In Providence, where I live, I’ve heard white people say things that are disrespectful to African American or Latinx people, things like ‘They only have their positions because of affirmative action.’ I’ve heard white people blame their lack of success—that they can’t get published, for example—on the fact that they’re white. These comments are racist. And they can be lethal. Twenty years ago, Providence off-duty police officer, Cornell Young, Jr., an African American, was shot and killed by two white officers who did not recognize him in plainclothes when he attempted to intervene and stop a crime that was then in progress.

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The Lilith Blog

March 3, 2020 by

When a Fetus Gets Legal Rights, Guess Who Suffers?

At the center of the new documentary film Personhood is Tammy Loetscher, a Wisconsin woman who, after losing her health insurance, experienced debilitating depression from a thyroid condition. Without access to prescription drugs, Tammy turned to self-medicating with meth, which she stopped after learning she was pregnant. After she reached out to her doctor for help, the result was Draconian in ways that, unfortunately, you can imagine. (Spoiler alert: A lawyer was appointed for Tammy’s fetus, and not for Tammy.) 

Let’s start here: reproductive justice is the right to have children or not have them, and to raise the children you have in a safe environment. Reproductive justice, a framework founded by Black women, goes beyond notions of “choice” and “rights” to remind us that without access to reproductive health services, such as prenatal care, abortion and contraception, these services and the laws that make them available may as well not exist. Keep this definition in mind when you’re watching Personhood,  the documentary film about what happens when a fertilized egg is given the same rights as—sometimes even more rights than–a fully formed human being, making the person carrying that egg vulnerable to a barrage of laws which take any opportunity to punish her.  unnamed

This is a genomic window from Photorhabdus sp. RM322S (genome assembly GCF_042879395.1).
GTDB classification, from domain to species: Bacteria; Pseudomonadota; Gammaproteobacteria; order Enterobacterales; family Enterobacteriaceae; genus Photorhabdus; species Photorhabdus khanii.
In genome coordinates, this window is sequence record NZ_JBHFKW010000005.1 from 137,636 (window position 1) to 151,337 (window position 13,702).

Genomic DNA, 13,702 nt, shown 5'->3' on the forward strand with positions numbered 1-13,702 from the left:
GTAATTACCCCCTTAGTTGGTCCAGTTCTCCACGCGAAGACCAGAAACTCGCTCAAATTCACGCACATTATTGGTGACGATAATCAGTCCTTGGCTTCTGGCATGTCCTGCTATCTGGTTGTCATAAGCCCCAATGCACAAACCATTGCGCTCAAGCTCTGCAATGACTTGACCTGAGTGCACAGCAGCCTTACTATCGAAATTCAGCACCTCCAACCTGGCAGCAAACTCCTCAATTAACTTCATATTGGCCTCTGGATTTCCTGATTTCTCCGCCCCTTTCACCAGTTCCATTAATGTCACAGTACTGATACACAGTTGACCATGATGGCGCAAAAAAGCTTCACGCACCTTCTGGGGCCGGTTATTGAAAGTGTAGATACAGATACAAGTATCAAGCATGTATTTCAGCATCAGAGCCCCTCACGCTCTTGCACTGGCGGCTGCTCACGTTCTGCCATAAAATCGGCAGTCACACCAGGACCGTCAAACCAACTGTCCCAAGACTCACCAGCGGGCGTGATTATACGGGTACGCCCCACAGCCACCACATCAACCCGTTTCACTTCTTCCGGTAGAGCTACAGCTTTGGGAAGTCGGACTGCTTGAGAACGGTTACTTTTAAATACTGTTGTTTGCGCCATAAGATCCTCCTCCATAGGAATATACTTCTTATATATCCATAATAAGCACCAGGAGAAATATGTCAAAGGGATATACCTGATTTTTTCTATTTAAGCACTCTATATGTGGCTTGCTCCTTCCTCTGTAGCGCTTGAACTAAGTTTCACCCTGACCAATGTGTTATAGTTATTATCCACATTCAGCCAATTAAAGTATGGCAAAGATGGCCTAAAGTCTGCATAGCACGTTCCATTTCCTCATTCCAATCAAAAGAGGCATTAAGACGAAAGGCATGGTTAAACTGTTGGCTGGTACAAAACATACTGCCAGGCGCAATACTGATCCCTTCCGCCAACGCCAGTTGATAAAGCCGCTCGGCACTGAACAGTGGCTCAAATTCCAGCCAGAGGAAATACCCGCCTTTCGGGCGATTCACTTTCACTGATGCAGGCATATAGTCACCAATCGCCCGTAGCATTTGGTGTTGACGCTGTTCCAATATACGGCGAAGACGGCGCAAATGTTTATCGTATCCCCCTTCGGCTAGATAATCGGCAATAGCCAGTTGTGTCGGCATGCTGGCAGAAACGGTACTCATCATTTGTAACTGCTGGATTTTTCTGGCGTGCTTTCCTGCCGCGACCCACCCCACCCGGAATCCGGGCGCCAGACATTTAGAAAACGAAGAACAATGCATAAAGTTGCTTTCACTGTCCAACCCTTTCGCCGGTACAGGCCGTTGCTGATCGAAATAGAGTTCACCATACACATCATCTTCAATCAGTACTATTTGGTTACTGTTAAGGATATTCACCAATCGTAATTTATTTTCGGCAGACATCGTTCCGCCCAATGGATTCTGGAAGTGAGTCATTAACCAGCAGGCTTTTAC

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The Lilith Blog

February 27, 2020 by

I Wasn’t Ready for My Bat Mitzvah at 13.

My Bat Mitzvah was a hit. After the service, I was approached by relatives, friends, and congregation members wishing me mazel tov and telling me what a great job I had done. So poised! So insightful! So well-spoken! But here’s the thing—I wasn’t. 

I should mention that I had an untraditional bat mitzvah—my family belonged to a Humanistic Jewish congregation that aims to celebrate Jewish traditions, history, and values. The “cantor” adapts many of the old classics to focus on peace and love instead of god. The congregation doesn’t even own a Torah. And for this, I am grateful; it was wonderful to be part of the Jewish community in a way that was consistent with my family’s varying degrees of atheism.